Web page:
United States District Court, W.D. Pennsylvania
MEMORANDUM OPINION AND ORDER
Cynthia Reed Eddy Chief United States Magistrate Judge
a former prisoner at Westmoreland County Prison,
brings this civil rights action pursuant to 42 U.S.C. §
1983 and the Religious Land Use and Institutionalized Persons
Act (“RLUIPA”). Plaintiff's claims arise from
various alleged constitutional violations which occurred
during the Muslim holy month of Ramadan in 2018. Named as
defendants are a number of Westmoreland County Prison
officials and employees, including the Warden, Warden of
Security, Warden of Treatment, Operations Manager, a kitchen
employee, and several correctional officers; a physician
assistant; the Chaplain; and two nutritionists, employees of
Nutrition, Inc., the company that provides food service
management and operation at the Westmoreland County Prison.
All defendants are sued in their individual
capacities. Complaint, ¶ 62. (ECF No. 7).
alleges, inter alia, that during the month of
Ramadan in 2018, he was served only two meals daily, both of
which were nutritionally inadequate and routinely arrived
past the time that he was permitted to eat, and that he was
not provided with Halal food. He alleges that all Defendants
during the relevant time (1) failed to provide him with a
well-balanced meal with adequate nutrition three times a day;
(2) imposed a nutritionally inadequate diet; (3) failed to
accommodate his fasting requirements; (4) deprived him of
basic human necessities; and (5) discriminated against him
due to “deep seated prejudice against Muslims and in an
attempt to turn one from Islam.” Complaint, ¶ 58.
pending is the motion to dismiss pursuant to Federal Rule
Civil Procedure 12(b)(6) and motion for a more definite
statement pursuant to Federal Rule Civil Procedure 12(e)
filed by Defendants Barbara Loebach and Jeff, LNU. (ECF No.
36). Plaintiff filed a response in opposition. (ECF No. 48).
The matter is ripe for disposition
of Review - Motion to Dismiss
applicable standard under Federal Rule of Civil Procedure
12(b)(6) is well settled. In considering a Rule 12(b)(6)
motion, federal courts require notice pleading, as opposed to
the heightened pleading of fact pleading. Fed.R.Civ.P.
8(a)(2) requires only “ ‘a short and plain
statement of the claim showing that the pleader is entitled
to relief,' in order to ‘give the defendant fair
notice of what the . . . claim is and the grounds on which it
rests'.” Bell Atlantic Corp. v. Twombly,
550 U.S. 554, 555 (2007) (quoting Conley v. Gibson,
355 U.S. 41, 47 (1957)).
upon the landmark United States Supreme Court decisions in
Twombly and Ashcroft v. Iqbal, 556 U.S. 662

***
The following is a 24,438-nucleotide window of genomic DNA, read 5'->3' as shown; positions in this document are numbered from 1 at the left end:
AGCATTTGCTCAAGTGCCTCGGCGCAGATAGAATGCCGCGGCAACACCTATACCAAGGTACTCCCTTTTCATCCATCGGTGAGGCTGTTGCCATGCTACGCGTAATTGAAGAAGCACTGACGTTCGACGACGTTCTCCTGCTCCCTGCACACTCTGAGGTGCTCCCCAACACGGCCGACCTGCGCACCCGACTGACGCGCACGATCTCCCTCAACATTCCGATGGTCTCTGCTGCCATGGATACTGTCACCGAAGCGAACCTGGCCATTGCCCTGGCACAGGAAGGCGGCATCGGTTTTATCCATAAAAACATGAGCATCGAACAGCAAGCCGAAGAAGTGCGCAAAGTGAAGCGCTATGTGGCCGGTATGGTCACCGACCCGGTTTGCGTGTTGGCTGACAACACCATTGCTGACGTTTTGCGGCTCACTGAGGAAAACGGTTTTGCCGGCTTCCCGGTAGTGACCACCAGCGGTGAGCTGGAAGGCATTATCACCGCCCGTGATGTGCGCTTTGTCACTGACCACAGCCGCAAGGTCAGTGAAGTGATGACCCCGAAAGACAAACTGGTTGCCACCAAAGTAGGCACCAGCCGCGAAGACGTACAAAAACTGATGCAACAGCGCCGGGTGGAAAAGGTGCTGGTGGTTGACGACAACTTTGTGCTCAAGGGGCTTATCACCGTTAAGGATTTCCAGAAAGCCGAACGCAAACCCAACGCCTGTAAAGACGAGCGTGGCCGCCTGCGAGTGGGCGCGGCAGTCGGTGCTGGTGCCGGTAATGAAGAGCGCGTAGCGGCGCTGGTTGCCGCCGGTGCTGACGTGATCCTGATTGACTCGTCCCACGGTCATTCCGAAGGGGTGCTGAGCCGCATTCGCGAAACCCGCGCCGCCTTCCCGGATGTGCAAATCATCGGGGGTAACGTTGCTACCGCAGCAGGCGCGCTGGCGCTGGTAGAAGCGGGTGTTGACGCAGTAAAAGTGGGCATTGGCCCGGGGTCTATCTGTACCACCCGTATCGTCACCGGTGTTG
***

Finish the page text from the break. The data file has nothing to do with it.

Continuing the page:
(2009), the United States Court of Appeals for the Third
Circuit explained that a district court must undertake the
following three steps to determine the sufficiency of a
First, the court must “tak[e] note of the elements a
plaintiff must plead to state a claim.” Second, the
court should identify allegations that, “because they
are no more than conclusions, are not entitled to the
assumption of truth.” Third, “whe[n] there are
well-pleaded factual allegations, a court should assume their
veracity and then determine whether they plausibly give rise
to an entitlement for relief.” This means that our
inquiry is normally broken into three parts: (1) identifying
the elements of the claim (2) reviewing the Complaint to
strike conclusory allegations, and then (3) looking at the
well-pleading components of the Complaint and evaluating
whether all of the elements identified in part one of the
inquiry are sufficiently alleged.
Malleus v. George, 641 F.3d 560, 563 (3d Cir.
2011)(quoting Iqbal, 556 U.S. at 675, 679).
third step of the sequential evaluation requires this Court
to consider the specific nature of the claims presented and
to determine whether the facts pled to substantiate the
claims are sufficient to show a “plausible claim for
relief.” Fowler v. UPMC Shadyside, 578 F.3d
203, 210 (3d Cir. 2009). “While legal conclusions can
provide the framework of a complaint, they must be supported
by factual allegations.” Id. at 210-11;
see also Malleus, 641 F.3d at 560.
Court may not dismiss a complaint merely because it appears
unlikely or improbable that plaintiff can prove the facts
alleged or will ultimately prevail on the merits.
Twombly, 550 U.S. at 563 n.3. Instead, this Court
must ask whether the facts alleged raise a reasonable
expectation that discovery will reveal evidence of the
necessary elements. Id. at 556. Generally speaking,
a complaint that provides adequate facts to establish
“how, when, and where” will survive a motion to
dismiss. Fowler, 578 F.3d at 212. In short, a motion
to dismiss should not be granted if a party alleges facts,
which could, if established at trial, entitle him or her to
relief. Twombly, 550 U.S at 563 n. 8.
of Review - Motion for More Definite Statement
Rule of Civil Procedure 12(e) permits a party to “move
for a more definite statement of a pleading to which a
responsive pleading is allowed but which is so vague or
ambiguous that the party cannot reasonably prepare a
response.” Fed.R.Civ.P. 12(e). Rule 12(e) is part of
the “district court's case-management arsenal,
” Twombly, 550 U.S. at 593 n.13, that, in
conjunction with the rest of Rule 12 and Rule 8, serves
“to frame and govern [the] court's assessment of
the quality of a pleading.” Sony BMG Music Entm
't v. Cloud, No. 08-1200, 2008 WL 3895895, at *2
(E.D.Pa. Aug. 22, 2008). Generally speaking, “Rule
12(e) motions are disfavored in light of the liberal pleading
standards established by Fed.R.Civ.P. 8(a).”
Transport Int'l Pool, Inc. v. Ross Stores, Inc.,
No. 06-1812, 2009 WL 1033601, at *2 (E.D.Pa. Apr. 15, 2009);
see also Country Classics at Morgan Hill Homeowners'
Ass'n v. Country Classics at Morgan Hill, LLC, 780
F.Supp.2d 367, 371 (E.D.Pa. 2011) (“[M]otions for a
more definite statement are ...